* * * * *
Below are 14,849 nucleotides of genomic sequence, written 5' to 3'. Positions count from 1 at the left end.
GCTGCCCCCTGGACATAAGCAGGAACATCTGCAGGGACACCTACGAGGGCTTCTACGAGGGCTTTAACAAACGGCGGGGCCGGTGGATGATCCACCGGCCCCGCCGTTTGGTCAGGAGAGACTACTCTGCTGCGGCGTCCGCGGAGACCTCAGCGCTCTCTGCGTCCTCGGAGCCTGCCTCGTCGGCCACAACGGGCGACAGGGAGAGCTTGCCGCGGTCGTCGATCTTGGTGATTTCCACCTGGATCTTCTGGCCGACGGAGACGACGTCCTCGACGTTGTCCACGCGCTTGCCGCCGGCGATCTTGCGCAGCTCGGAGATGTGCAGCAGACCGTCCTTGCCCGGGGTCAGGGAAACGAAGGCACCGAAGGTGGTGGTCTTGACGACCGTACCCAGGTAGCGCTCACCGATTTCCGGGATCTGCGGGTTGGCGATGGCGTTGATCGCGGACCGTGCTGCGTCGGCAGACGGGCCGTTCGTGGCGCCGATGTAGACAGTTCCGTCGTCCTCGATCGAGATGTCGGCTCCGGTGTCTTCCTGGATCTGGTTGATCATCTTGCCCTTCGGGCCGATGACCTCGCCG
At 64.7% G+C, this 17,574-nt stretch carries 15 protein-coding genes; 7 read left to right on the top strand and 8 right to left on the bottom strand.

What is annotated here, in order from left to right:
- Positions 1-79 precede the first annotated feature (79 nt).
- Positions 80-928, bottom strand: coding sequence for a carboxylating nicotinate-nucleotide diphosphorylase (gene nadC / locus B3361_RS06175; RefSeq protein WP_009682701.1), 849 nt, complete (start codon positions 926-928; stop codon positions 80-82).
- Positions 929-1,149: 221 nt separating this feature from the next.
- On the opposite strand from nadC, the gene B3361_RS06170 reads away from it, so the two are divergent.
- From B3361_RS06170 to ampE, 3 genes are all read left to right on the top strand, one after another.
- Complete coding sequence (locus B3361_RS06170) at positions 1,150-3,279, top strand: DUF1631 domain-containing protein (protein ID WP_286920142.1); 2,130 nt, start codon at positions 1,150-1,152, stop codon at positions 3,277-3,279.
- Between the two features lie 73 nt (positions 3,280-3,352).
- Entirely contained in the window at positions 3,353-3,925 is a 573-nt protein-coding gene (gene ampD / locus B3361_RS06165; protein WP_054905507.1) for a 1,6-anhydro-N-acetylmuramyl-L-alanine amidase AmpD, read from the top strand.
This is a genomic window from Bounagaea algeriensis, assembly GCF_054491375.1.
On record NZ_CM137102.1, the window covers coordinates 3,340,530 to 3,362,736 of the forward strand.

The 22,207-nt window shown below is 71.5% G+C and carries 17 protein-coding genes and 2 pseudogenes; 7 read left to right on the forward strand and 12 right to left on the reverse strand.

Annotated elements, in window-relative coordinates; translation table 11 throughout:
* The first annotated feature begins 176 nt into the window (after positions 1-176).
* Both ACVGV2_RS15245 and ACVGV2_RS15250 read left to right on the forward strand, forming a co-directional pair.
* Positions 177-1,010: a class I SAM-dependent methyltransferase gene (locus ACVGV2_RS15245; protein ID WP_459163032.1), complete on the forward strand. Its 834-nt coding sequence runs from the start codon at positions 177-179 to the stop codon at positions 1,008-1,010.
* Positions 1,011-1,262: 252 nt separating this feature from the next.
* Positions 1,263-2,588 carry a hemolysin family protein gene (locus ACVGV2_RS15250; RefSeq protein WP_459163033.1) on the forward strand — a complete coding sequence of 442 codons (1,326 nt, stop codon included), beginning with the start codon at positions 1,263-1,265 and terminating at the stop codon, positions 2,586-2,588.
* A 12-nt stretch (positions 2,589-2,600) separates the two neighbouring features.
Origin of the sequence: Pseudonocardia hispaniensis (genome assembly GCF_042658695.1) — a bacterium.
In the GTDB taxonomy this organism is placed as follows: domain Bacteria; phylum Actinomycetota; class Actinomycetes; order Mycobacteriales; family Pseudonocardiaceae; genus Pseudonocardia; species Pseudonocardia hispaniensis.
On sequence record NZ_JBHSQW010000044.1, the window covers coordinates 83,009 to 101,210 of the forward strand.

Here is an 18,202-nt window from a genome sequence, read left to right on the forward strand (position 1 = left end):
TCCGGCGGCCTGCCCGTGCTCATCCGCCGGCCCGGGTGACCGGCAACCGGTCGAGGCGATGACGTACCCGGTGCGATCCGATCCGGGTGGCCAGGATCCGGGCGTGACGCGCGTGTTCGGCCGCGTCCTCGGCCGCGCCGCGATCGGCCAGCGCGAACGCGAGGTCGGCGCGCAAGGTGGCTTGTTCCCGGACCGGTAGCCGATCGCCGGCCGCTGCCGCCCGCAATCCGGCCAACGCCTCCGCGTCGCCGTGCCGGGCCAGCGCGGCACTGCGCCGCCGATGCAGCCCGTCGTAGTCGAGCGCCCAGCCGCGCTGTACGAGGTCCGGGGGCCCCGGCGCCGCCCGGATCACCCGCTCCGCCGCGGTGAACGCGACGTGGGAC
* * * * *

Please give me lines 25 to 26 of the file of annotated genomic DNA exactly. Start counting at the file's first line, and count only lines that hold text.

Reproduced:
On sequence record NZ_JBHSQW010000044.1, the window covers coordinates 83,009 to 101,210 of the forward strand.

Here is an 18,202-nt window from a genome sequence, read left to right on the forward strand (position 1 = left end):